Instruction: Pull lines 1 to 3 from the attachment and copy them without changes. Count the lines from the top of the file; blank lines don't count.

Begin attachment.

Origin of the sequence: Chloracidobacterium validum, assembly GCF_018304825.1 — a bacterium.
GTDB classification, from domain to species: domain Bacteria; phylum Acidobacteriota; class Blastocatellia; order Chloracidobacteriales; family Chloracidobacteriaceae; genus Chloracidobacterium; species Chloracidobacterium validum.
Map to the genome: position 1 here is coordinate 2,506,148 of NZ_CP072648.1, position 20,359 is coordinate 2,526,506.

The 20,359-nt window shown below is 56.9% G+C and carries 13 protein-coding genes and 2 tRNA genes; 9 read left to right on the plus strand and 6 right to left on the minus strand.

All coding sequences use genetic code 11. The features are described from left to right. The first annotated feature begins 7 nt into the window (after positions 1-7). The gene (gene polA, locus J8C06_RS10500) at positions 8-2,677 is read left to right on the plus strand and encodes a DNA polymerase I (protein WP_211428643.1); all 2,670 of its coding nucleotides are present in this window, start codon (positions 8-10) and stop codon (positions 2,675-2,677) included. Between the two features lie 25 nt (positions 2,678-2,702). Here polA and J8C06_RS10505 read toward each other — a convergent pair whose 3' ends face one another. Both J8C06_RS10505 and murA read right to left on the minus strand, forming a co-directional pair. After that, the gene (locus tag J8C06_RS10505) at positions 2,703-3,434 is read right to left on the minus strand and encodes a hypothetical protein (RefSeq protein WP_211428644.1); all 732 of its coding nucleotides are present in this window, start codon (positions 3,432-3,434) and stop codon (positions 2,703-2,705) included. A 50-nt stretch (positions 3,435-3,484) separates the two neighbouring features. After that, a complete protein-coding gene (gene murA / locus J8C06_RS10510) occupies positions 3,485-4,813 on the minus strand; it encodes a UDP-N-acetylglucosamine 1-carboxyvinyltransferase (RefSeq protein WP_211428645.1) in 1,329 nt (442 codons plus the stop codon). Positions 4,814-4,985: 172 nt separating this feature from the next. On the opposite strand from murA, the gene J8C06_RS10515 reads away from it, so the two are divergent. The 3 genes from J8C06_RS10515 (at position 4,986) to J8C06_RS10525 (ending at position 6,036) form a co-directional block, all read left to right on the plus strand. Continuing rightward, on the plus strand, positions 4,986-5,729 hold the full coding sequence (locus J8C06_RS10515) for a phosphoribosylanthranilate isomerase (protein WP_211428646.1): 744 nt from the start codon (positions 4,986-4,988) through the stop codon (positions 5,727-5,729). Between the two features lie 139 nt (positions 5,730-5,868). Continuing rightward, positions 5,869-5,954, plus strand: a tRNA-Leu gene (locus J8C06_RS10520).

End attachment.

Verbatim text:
Origin of the sequence: Chloracidobacterium validum, assembly GCF_018304825.1 — a bacterium.
GTDB classification, from domain to species: domain Bacteria; phylum Acidobacteriota; class Blastocatellia; order Chloracidobacteriales; family Chloracidobacteriaceae; genus Chloracidobacterium; species Chloracidobacterium validum.
Map to the genome: position 1 here is coordinate 2,506,148 of NZ_CP072648.1, position 20,359 is coordinate 2,526,506.